Antarctic hair grass
on the
Antarctic Peninsula The Antarctic Peninsula, known as O'Higgins Land in Chile and Tierra de San Martin in Argentina, and originally as the Palmer Peninsula in the US and Graham Land in the United Kingdom, is the northernmost part of the mainland of Antarctica. T ...

Antarctic Peninsula
.


Ecology

Grasses are the
dominant Domination or dominant may refer to: Society * World domination, which is mainly a conspiracy theory * Colonialism in which one group (usually a nation) invades another region for material gain or to eliminate competition * Chauvinism in which a p ...
vegetation in many habitats, including
grassland Grasslands are areas where the vegetation Vegetation is an assemblage of species and the they provide. It is a general term, without specific reference to particular , life forms, structure, extent, or any other specific or geographic ...

grassland
,
salt-marsh A salt marsh or saltmarsh, also known as a coastal salt marsh or a tidal marsh, is a coastal ecosystem in the upper coastal intertidal zone between land and open Seawater, saltwater or brackish water that is regularly flooded by the tides. It is ...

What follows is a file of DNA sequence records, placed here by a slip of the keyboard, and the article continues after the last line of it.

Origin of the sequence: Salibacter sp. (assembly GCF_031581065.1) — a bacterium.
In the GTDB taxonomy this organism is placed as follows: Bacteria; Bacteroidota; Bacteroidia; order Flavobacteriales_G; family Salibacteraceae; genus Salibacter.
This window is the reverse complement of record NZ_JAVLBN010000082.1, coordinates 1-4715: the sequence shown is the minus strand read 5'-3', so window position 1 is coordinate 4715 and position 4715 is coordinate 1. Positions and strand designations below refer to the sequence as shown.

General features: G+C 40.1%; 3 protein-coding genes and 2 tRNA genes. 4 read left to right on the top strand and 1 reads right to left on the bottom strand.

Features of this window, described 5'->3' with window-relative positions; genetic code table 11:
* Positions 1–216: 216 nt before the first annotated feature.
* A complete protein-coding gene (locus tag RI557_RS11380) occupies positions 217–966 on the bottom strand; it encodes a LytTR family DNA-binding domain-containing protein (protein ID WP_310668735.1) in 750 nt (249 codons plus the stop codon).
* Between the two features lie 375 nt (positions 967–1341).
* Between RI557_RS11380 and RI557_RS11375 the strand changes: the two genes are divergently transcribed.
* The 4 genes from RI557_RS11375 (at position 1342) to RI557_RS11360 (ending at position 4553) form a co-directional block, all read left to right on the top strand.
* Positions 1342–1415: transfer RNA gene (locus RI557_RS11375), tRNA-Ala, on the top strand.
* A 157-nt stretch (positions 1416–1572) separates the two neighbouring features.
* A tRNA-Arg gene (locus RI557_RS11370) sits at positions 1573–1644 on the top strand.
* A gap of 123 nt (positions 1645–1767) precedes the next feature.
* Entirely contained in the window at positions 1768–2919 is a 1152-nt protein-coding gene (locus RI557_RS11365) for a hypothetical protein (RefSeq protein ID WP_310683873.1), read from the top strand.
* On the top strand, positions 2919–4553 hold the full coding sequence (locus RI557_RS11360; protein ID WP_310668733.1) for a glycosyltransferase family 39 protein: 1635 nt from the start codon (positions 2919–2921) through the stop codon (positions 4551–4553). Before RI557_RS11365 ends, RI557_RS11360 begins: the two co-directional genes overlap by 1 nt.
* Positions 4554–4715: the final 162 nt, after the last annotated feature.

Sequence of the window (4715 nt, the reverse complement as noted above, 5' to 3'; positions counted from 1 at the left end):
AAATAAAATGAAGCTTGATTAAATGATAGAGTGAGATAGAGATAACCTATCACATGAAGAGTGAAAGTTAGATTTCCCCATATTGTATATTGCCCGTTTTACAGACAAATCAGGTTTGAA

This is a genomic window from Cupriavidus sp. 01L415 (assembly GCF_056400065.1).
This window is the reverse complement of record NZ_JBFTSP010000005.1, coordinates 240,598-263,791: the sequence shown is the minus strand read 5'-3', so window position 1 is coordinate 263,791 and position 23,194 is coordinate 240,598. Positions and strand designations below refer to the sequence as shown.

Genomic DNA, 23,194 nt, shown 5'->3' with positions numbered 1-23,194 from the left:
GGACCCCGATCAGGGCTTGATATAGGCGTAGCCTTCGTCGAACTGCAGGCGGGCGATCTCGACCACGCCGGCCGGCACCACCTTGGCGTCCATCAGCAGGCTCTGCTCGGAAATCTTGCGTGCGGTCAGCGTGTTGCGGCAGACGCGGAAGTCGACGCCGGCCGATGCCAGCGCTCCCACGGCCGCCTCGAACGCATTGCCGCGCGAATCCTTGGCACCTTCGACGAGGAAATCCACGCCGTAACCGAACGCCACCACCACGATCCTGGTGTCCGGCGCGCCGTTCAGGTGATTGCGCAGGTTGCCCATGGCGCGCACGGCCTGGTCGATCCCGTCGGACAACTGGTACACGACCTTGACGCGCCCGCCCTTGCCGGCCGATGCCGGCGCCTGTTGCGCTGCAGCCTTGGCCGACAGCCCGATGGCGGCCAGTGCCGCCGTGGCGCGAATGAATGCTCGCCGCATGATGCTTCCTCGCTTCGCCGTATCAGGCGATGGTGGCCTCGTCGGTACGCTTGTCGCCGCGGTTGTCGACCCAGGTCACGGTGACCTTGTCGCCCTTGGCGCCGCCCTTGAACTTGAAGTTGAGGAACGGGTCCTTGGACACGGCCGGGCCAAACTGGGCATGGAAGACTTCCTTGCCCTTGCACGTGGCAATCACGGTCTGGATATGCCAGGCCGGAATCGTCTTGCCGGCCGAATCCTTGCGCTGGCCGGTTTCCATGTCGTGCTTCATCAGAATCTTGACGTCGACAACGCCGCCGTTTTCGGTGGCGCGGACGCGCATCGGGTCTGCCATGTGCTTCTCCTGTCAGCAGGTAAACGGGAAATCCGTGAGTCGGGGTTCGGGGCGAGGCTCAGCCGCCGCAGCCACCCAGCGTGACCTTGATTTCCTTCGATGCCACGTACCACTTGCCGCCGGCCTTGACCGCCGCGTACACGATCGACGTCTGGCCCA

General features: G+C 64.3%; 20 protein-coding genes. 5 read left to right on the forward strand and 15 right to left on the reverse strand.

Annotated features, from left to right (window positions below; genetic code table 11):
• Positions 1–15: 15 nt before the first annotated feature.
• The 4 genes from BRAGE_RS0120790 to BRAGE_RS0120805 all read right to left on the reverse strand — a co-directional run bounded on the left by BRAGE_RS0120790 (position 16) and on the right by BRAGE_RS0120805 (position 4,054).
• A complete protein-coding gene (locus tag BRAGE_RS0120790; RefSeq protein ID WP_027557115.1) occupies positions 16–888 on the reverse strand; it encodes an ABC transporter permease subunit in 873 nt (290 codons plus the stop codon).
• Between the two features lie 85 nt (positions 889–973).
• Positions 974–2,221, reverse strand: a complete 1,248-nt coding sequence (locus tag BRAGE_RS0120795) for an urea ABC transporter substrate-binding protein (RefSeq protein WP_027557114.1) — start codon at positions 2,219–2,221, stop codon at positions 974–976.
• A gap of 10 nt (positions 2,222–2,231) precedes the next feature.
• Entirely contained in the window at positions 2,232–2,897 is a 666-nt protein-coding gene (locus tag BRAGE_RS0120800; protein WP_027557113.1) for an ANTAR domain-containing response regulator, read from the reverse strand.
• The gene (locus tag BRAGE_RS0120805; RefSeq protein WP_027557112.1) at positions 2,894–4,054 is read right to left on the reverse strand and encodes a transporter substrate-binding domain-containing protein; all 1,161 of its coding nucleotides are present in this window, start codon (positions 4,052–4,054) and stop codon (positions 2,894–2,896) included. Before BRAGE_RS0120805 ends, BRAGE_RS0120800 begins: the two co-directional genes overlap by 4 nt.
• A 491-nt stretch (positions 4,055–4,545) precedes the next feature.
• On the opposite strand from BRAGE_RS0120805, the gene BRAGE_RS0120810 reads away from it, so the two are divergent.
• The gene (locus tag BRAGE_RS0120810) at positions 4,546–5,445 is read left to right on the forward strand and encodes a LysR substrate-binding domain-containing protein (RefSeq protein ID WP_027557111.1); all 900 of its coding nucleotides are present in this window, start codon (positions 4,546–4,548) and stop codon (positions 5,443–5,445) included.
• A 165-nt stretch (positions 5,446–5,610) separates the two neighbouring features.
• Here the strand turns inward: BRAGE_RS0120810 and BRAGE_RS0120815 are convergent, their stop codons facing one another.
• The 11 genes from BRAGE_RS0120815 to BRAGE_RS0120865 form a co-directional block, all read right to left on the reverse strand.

,
reedswamp A reed bed or reedbed is a natural habitat found in floodplains, waterlogged depressions and estuary, estuaries. Reed beds are part of a Ecological succession, succession from young Reed (plant), reeds colonising open water or wet ground throu ...
and
steppes In physical geography, a steppe () is an ecoregion characterized by grassland plains without trees apart from those near rivers and lakes. Steppe biomes may include: * the montane grasslands and shrublands biome * the temperate grassland ...